abc
QUICK LINKS:

NorShor Theatre Fire Adds to Reasons Building should be Restored, City Says

Updated: 02/14/2014 6:11 PM
Created: 02/14/2014 7:19 AM WDIO.com
By: Alan Hoglund
ahoglund@wdio.com

Quick action by firefighters prevented what could have become a downtown disaster. The City of Duluth says a blaze at the historic NorShor Theatre is even more reason to properly restore it.

Firefighters responded to the century-old building on East Superior Street around 4:30 Friday morning. They said the cause was a failed blower motor for the building's heating system and estimate damage at $15,000.

The fire damage was limited to one room on the upper floor behind the theatre's upper auditorium. According to Chris Eng, the executive director of the Duluth Economic Development Authority, the reason it didn't spread is because the room "is entirely made out of clay bricks and...concrete walls."

Much of the building smelled of smoke late Friday morning, but Eng said that's because the blower likely circulated it around the building quickly during the fire.

Duluth Chief Communication and Policy Officer Daniel Fanning said "the reason that these things are happening is because this building hasn't been invested in in a long time."

Fanning and Eng told Eyewitness News that the city bought the building for $2.9 million in 2010. Since then, the city has received criticism about the cost and restoration plans from some of the community and city councilors.

However, Fanning said they've got a tremendous opportunity. "We have a private developer who is stepping up in a huge way and doing a bulk of the work," he said.

According to Eng, Sherman Associates will take over the building in September, and with tax credits and private dollars, will front more than half the cost of the $22 million restoration project. The city is hoping the rest will come from the state.

"This building has a lot of integrity, a lot of character, and it's a part of the downtown that we're really trying hard to revitalize," Eng said.

Eng said construction is expected to begin in the fall.

Front Page

  • Update: Teen Killed in Douglas Co. Crash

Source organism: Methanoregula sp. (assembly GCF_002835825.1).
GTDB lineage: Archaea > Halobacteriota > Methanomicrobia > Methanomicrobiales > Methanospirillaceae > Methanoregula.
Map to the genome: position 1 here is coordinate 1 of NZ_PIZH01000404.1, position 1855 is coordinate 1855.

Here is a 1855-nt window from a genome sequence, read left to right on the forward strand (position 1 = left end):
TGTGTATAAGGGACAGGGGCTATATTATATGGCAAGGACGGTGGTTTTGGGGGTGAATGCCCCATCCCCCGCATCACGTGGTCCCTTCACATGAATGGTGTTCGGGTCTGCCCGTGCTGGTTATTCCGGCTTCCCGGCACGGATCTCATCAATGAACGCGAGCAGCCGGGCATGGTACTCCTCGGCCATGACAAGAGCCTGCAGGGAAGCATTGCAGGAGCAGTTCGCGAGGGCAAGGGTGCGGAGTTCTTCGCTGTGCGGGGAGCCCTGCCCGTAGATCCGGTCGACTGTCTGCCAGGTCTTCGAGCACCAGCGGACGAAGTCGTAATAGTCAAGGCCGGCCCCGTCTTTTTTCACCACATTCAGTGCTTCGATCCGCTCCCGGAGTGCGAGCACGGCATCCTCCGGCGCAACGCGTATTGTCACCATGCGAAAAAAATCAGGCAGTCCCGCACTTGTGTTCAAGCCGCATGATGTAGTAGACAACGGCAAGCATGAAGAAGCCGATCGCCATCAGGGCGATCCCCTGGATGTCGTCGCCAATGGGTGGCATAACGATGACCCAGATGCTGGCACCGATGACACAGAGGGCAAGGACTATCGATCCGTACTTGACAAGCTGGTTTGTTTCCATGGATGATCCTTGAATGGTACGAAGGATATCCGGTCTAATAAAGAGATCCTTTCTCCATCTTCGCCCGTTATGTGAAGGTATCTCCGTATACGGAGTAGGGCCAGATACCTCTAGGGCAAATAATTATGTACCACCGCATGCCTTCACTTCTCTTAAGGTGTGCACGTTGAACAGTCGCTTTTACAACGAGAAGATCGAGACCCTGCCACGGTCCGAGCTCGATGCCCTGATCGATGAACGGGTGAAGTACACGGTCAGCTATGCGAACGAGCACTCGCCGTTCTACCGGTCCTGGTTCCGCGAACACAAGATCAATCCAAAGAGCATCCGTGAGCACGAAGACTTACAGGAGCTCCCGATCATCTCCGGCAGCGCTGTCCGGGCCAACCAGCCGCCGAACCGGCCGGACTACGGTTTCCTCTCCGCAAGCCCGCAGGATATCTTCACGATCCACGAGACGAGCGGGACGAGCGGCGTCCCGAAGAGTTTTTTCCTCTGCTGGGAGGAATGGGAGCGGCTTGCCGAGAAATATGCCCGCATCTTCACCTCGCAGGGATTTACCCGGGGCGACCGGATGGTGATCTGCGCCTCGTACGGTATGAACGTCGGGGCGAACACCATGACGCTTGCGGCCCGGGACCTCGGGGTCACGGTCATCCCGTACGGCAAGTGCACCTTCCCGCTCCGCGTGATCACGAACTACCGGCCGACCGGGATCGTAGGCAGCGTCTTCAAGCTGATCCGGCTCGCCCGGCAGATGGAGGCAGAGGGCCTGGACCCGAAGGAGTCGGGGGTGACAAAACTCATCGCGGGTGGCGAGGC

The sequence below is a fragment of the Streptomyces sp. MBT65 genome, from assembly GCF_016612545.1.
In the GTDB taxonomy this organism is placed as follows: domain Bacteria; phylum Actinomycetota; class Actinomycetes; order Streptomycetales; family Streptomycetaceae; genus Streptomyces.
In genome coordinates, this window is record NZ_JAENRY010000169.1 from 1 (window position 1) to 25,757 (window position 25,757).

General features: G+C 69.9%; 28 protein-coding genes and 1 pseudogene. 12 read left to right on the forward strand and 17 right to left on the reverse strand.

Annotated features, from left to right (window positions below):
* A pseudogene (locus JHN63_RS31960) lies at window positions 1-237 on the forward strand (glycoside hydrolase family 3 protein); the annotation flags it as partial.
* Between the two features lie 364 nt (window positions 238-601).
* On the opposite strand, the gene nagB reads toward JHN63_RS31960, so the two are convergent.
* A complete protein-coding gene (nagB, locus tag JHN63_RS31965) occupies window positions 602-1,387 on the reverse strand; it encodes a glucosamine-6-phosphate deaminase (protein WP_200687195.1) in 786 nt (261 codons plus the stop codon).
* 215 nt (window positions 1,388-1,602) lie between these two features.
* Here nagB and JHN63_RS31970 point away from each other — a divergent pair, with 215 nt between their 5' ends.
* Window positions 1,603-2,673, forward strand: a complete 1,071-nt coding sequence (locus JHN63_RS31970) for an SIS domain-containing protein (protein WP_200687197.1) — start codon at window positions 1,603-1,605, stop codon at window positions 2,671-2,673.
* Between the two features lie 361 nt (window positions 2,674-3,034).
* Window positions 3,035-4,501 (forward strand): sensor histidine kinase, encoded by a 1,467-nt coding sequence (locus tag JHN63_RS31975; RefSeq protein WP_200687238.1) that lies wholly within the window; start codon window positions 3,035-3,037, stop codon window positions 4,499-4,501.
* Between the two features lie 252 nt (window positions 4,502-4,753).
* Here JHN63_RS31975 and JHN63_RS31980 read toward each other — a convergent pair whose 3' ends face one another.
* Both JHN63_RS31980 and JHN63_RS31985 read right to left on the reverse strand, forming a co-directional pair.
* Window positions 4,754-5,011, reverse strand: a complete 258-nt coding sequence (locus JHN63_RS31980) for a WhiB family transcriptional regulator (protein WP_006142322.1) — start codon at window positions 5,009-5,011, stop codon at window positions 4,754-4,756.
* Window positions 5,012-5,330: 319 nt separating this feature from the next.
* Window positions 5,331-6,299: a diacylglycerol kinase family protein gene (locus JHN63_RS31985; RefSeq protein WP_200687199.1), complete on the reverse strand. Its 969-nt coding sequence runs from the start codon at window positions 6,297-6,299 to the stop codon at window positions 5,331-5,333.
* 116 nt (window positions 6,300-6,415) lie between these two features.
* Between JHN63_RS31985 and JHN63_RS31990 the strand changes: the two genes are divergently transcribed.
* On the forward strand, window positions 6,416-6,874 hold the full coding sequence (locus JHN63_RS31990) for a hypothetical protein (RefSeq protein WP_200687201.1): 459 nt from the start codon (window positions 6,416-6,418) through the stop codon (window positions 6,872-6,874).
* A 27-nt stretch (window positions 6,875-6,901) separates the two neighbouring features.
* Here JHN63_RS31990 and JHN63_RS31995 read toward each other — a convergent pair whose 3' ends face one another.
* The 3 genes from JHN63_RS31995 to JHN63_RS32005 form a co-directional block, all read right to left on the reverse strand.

The Douglas County Sheriff's Office says a Lake Nebagamon teenager was killed in a two-vehicle crash on Wednesday afternoon.  15-year-old Seth N. Stariah, a passenger in one of the vehicles, was pronounced dead at the scene.

  • Workers at the NOvA hall in Ash River assemble the final block of the far detector in early February 2014, with the nearly completed detector in the background. U of M Reaches Milestone with Ash River Neutrino Detector

    The University of Minnesota is celebrating a milestone in creating an experimental particle detector that it says could eventually yield important information about the beginning of the universe.

  • Missing Employee Found at Soudan Underground Mine State Park

    Authorities have located 76-year-old Adrienne De Vries at the Soudan Underground Mine State Park. De Vries is an employee of the park, and lost her way when walking down a trail. The St. Louis County Sheriff's Department says she was transported to Ely Hospital to get checked as a precautionary.

  • Sky High: Northlanders Blast Off on New Flyboard

    Here in the Northland, we're used to lakes, but a new toy is changing how we enjoy the water. The flyboard is making its Twin Ports debut. It's a water jet pack on a board that is hooked up to a jet ski. The water launches you up to 55 feet in the air.

  • Democrats Vying for Wisconsin's 25th Senate District Talk Mining

    Mining is a top issue in northern Wisconsin's legislative races, and a formal debate Wednesday night was no exception. Three democrats vying for the 25th Senate District seat explained their views during a public debate at the Great Lakes Visitor Center in Ashland.

 
Advertisement